Microsoft began the process of standardizing its HD Photo format (formerly called Windows Media Photo) this week, in a bid to provide digital photography fans with a picture format that offers much better quality than JPEG with none of the licensing hassles. "Microsoft intends to standardize the technology and will be submitting HD Photo to an appropriate standards organization shortly," the company said in a statement. A previous attempt at finding a JPEG replacement, JPEG-2000, never really took off, and if Microsoft is to be believed, HD Photo could be the real thing. Microsoft and Adobe even shipped an HD Photo compatibility plug-in for Adobe Photoshop CS2 and CS3 this week so users could check it out. Sounds like a plan.
In Copyright Debates, It's Google vs. Microsoft
This week, Microsoft lashed out at Google, complaining that the search giant takes a "cavalier" approach to copyright protection. At issue is Google's new book, video, and software services, which Microsoft says violate the rights of content owners. "Companies that create no content of their own, and make money solely on the backs of other people's content, are raking in billions through advertising revenue and IPOs," Microsoft associate general counsel Thomas Rubin said this week. "Google takes the position that everything may be freely copied unless the copyright owner notifies Google and tells it to stop." Despite Google's corporate motto--"do no evil"--it's pretty clear the company is up to some nefarious activities. But seriously, I think we're past the time where we can just blindly trust Google to do the right thing. And clearly, the law needs to catch up with the Web 2.0 way of doing things.
Apple Ships iTunes 7.1 with Partial Vista Compatibiltiy
Apple this week shipped a slightly updated version of its iTunes digital music jukebox, version 7.1, that addresses some (but not all) of the compatibility issues the software has with Windows Vista. Apple iTunes 7.1 might be enough for Vista users who were frustrated that the software wasn't working properly before (especially with iPod synchronization), but there are still a few issues, including iPod ejecting from Windows Explorer, incorrectly displayed graphics and text, contacts syncing, and 64-bit support. Hey, at least they're trying. It's not like Vista has been out for months or anything.
Xbox Live Hits 6 Million
Microsoft's Xbox Live online gaming service continues its domination of the almost non-existent competition: This week, Microsoft announced that there are now over 6 million registered Xbox Live subscribers, a milestone that occurred four months ahead of its predictions. Since its inception in November 2002, gamers have logged over 2.3 million hours online playing games against others, and the most popular title, still, is Halo 2 (responsible for 710 million of those hours). Microsoft expects Xbox Live usage to grow rapidly, thanks to recent additions such as TV and movie downloads and the availability of more online-enabled casual games.
Executives Flee Windows Live
As if we didn't have enough indications that Microsoft's Windows Live service was floundering, this week, two of the services fled the company. Blake Irving, the corporate vice president for the Windows Live unit, announced his retirement; he'll leave by mid-year. And Christopher Payne, vice president of Microsoft's Windows Live Search group, is leaving Microsoft to start his own company. So, are these events indications of wider problems or just coincidental. I guess we'll find out over time, but what kills me is that the Windows Live stuff is actually decent, or even better than decent. That Microsoft has not been able to capitalize on it is almost tragic.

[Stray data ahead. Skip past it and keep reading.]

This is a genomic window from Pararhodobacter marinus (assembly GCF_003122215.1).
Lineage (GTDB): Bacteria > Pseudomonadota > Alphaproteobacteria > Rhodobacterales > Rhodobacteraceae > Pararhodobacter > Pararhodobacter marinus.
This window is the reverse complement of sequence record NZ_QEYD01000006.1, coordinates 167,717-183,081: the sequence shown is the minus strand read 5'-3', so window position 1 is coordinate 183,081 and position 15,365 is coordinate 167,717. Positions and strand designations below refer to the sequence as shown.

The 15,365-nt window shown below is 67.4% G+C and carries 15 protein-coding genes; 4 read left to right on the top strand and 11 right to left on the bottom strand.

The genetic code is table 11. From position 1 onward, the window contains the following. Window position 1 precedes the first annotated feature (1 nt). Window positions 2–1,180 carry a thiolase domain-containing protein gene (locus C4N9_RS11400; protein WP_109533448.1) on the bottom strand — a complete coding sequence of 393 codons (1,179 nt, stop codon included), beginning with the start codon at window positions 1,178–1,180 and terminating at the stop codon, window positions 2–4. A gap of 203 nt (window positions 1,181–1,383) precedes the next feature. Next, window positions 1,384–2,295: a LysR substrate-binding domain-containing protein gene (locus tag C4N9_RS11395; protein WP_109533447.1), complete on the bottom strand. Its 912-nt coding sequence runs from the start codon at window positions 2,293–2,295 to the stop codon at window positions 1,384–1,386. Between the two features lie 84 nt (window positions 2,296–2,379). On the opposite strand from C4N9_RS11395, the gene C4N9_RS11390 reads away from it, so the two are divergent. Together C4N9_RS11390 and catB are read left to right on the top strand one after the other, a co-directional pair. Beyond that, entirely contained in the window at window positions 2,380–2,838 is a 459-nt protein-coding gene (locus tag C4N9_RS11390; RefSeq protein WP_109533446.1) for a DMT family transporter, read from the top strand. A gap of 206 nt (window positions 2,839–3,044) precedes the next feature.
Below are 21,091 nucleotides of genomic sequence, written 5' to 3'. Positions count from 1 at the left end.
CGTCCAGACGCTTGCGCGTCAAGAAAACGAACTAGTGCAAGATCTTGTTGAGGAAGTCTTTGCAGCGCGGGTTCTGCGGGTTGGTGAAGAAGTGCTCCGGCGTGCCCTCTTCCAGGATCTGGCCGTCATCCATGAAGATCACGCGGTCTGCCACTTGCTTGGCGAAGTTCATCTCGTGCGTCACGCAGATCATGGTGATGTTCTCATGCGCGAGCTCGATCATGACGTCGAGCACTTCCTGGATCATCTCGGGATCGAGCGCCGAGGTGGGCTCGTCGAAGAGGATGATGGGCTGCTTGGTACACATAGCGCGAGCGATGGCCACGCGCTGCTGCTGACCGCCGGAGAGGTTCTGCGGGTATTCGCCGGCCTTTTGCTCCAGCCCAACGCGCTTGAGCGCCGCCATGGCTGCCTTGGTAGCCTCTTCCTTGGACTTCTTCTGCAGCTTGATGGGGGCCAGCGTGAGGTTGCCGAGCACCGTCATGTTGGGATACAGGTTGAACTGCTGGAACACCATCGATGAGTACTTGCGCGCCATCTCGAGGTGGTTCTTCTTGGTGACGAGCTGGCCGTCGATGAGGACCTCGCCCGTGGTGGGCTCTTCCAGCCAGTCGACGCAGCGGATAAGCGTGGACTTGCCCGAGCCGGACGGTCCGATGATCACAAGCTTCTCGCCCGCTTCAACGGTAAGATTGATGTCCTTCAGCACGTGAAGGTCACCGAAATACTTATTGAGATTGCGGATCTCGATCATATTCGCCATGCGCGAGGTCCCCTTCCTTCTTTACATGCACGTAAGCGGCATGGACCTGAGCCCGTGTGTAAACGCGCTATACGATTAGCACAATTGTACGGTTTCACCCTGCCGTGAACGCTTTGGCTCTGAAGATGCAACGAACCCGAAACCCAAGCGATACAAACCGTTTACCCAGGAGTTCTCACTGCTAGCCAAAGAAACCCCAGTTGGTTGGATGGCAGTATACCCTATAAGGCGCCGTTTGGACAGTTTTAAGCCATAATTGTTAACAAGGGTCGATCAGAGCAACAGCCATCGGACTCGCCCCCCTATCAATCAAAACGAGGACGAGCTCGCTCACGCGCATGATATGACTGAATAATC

First Sucker, er ah, Company Licenses Microsoft Protocols
Microsoft this week said that Quest Software has become the first licensee of the Windows Server protocols it was required to supply as part of the European Union (EU) antitrust decision. Coming as it is three full years after the decision, one might logically assume that the protocol license program, which includes the infamously incomplete documentation you've been reading about for so long, hasn't exactly been a huge success. And that assumption is likely correct: Though the protocol licensing was aimed at helping Microsoft's competitors achieve better interoperability with Microsoft's server software, it turns out that Quest is, in fact, a Microsoft partner. Yeah.
Sony Looking at Lower-Cost PS3
Sony said this week that it is trying to lower production costs of its epically expensive PlayStation 3 (PS3) videogame console by using less expensive chips. Hey, that's great. But I have an idea: How about actually shipping the console in volume first? Despite a late 2006 "launch," Sony has never made the PS3 available in volume, and disappointed videogame fans have been forced to turn to rival systems like the similar Xbox 360 or the cute and fuzzy Nintendo Wii. If Sony's secret plan is to aggravate and turn away potential customers, they're doing a bang-up job. This is a great example of how you can take a dominant and established brand and just flush it right down the toilet. Heck, they did the same thing with the Walkman, so maybe this shouldn't be a surprise.
US Readers: Don't Forget, DST This Weekend
Finally, a reminder: The United States is jumping into Daylight Savings Time (DST) three weeks earlier than usual this year, so don't forget to set your clocks one hour ahead this Saturday night. The early changeover, which has been described as a "mini-Y2K," is likely to wreck havoc with electronic schedules in numerous markets around the world, so don't be surprised when you wake up Sunday morning to the sounds of robots and flesh-eating zombies, battling for control of the remains of the Earth. And on that happy note, have a great weekend. :)